Periodically, I show the series “The Bible” to the students at a youth correction facility. The scenes depicting the Israelites in the wilderness make me laugh. Maybe they had money constraints. Who knows? But the Israelites are depicted as this small band of wanderers. You know, a small band of maybe a couple hundred which would have been super easy for God to provide for in the wilderness. Exodus 38:26 tells us there were 603,550 men who were twenty years old and older. And that boys and girls is just the adult men. If there were as many women the number bumps up to 1,207,100. And then you have to throw in the children. O, and think of the livestock. God provided food and water for all of these people and their animals as they journeyed through a harsh desert land. God is amazing folks! And is it any wonder that the people would respond with gratitude? And there you have it: the theme of today’s article – The Amazing Yahweh and the overflowing gratitude of the Israelites.
Exodus 38:21-31 is an account of the cost; a sermon on the amount, if you will. Specifically it is an account of the precious metals used in the constructing the Tabernacle and its furnishings. These things were appointed by God. They were not allowed to make do; to construct the Tabernacle with whatever throwaway metals they had no use for. We are told that Aaron’s youngest son Ithamar was put in charge of the keeping track of all this. This would not have been a minor task. We are talking about a lot of precious metals to be weighed, stored, and then provided to the skilled workers so they could turn them into Tabernacle quality stuff. We are told again of Bezalel and his assistant Oholiab. This is just a reminder of who was in charge of turning this collection of material into things like sockets and altars and, you know, Tabernacle stuff.
We are then given the amount of gold, silver, and copper that was collected for the Tabernacle. These items were measured by weight and the measurements given is that of talents and shekels. Ancient measurements are never easy to convert into modern measurements because they were not standardized. The sources I looked at give three different sets of numbers in their conversions. I have no idea which is close or if any of them are. So, take that into account as I provide the numbers of one source. The gold may have equaled about 2,210 pounds; the silver about 7,601 pounds, and the copper 5,350 pounds. Now, that would be a lot of precious metals to be hauling across the desert. A man by the name of Lucas has done extensive research and has shown that the amounts given here are not unrealistic. Egypt was known for its working of precious metals. And remember the size of the multitude and remember that as they were leaving Egypt the Egyptians gave them silver and gold.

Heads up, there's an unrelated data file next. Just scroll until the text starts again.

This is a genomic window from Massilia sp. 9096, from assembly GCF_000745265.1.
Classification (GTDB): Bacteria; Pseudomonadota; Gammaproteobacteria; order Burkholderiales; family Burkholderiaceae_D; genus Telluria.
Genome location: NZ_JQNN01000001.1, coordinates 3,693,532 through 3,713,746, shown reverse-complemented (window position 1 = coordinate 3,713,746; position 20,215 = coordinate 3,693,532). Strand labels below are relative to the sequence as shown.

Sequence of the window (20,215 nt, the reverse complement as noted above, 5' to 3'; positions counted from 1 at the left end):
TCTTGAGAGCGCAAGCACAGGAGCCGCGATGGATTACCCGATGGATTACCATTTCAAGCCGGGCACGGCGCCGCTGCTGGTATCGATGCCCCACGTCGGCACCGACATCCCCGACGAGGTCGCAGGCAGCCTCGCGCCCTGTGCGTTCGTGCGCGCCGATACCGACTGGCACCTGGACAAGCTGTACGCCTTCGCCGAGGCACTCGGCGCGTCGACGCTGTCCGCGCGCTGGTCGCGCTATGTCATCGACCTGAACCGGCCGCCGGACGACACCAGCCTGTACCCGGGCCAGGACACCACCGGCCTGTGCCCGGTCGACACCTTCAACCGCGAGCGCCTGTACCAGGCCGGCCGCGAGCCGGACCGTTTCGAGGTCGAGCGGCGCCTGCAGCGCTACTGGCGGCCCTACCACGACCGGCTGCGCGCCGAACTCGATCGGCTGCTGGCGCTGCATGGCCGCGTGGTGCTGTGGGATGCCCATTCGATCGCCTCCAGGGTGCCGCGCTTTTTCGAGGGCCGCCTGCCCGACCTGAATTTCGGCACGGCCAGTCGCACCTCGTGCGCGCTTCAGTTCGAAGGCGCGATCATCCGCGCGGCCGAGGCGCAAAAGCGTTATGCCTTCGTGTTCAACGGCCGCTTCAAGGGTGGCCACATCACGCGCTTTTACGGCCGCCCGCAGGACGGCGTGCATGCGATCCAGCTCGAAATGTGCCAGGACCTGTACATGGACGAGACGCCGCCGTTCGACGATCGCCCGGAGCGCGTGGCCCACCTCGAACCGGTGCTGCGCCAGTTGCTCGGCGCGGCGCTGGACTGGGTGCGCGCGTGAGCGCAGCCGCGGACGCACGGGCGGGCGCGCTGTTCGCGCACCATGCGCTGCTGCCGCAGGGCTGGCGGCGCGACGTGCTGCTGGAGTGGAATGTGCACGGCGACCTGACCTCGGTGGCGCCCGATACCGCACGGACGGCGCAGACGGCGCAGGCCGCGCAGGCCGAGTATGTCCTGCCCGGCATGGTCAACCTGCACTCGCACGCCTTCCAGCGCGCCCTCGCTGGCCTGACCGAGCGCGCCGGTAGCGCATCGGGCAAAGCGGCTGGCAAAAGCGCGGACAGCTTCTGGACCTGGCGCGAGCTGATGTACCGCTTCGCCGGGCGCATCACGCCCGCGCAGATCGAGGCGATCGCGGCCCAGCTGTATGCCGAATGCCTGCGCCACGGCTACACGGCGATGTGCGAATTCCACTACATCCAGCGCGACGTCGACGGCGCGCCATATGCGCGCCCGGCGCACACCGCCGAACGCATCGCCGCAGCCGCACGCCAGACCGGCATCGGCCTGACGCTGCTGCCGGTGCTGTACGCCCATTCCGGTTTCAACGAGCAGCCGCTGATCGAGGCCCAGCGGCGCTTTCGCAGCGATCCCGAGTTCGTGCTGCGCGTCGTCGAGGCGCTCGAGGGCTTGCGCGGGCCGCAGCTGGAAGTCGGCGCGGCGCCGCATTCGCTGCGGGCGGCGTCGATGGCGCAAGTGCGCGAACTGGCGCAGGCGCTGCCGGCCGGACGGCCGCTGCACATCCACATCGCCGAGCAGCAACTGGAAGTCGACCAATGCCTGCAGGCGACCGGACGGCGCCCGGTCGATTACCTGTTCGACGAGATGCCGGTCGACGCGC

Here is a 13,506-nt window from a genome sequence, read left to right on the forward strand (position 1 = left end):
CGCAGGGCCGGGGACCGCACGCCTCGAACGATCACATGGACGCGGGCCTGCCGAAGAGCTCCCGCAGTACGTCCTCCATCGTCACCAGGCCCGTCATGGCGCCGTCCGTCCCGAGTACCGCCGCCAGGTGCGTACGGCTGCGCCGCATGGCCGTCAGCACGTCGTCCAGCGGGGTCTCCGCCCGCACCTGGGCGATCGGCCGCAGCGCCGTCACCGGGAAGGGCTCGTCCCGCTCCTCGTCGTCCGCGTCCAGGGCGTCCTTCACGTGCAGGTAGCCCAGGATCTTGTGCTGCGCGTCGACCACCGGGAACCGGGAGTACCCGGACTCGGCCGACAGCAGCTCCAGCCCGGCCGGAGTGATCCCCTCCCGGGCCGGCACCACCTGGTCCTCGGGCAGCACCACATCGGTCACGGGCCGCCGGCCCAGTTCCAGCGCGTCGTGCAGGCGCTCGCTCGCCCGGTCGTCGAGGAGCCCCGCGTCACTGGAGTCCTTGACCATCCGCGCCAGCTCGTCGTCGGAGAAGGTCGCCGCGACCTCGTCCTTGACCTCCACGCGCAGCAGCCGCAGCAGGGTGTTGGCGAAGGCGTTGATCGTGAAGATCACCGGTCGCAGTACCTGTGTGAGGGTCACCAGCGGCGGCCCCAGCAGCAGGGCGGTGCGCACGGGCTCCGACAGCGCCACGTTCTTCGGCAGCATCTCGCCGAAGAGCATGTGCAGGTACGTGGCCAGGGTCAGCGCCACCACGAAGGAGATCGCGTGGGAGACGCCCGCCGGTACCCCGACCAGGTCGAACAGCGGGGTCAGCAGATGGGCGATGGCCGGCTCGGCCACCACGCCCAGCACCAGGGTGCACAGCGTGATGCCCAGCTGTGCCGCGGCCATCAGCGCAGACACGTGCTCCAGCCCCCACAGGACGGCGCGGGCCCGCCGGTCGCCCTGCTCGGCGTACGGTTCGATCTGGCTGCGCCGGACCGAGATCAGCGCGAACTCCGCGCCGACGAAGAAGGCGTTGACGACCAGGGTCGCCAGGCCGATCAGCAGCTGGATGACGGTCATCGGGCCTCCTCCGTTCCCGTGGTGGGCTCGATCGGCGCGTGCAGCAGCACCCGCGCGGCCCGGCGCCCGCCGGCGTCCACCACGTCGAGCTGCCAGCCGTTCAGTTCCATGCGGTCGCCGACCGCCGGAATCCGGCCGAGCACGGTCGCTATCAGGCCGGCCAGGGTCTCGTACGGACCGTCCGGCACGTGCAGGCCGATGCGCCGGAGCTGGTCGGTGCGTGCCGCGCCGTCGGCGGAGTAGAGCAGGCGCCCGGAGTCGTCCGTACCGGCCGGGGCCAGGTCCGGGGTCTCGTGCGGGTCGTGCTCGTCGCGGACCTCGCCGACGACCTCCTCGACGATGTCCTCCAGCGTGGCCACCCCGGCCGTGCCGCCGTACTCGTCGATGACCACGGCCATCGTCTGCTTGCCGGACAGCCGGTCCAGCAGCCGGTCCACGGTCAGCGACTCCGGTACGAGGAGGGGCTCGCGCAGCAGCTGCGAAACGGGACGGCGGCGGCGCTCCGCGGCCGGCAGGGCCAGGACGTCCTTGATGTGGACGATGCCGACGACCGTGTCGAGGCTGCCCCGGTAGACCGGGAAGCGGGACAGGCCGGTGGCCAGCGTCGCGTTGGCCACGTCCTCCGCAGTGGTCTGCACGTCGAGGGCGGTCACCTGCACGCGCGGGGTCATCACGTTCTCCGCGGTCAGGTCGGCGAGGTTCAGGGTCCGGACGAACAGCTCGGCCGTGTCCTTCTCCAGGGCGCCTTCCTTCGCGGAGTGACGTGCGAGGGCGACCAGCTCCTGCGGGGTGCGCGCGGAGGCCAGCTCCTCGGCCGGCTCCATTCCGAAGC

The silver collected was a result of the half-shekel that each male twenty years and older was to pay. It is called the shekel of the sanctuary here and in Exodus 30. In Exodus 30 it is taken up for two main purposes – for the tabernacle and as an atonement or covering. All of the 603,550 men paid their half-shekel atonement tax and the silver was provided. The gold and copper represent the free-will offerings. The rest of the passage tells us what the precious metals were made into.
The emphasis seems to be twofold: the Tabernacle of Yahweh was to be constructed with the most precious of metals and the gratitude of the people who had been delivered from slavery and given a second chance after having trampled all over their covenant relationship with Yahweh. Yahweh was, once again, consenting to dwell among them. Did he need a tent? Well no. The tent – the Tabernacle – was built so that the people could have a visual of Yahweh tenting with them. But he was not one of them. He was not to be thought of as just another wandering Israelite, relegated to a fellow ex-slave. He is Yahweh, God of Israel, the Amazing God who delivered them out of Egypt, was guiding them through the wilderness to the promised land, had cut a covenant with them – twice, and provided for them in the midst of a harsh land. The Tabernacle would need to reflect this reality as well. The people responded with grateful hearts. This large multitude in the desert finally understood what Yahweh was doing for them. And when the time came to construct the Tabernacle they gave up their gold jewelry and whatever else that it would take to make sure that God would tent with them. The Amazing Yahweh was consenting to tabernacle with them. That will make you give up anything. Right? And isn’t this the story of Jesus – God with us? Give it up! Walter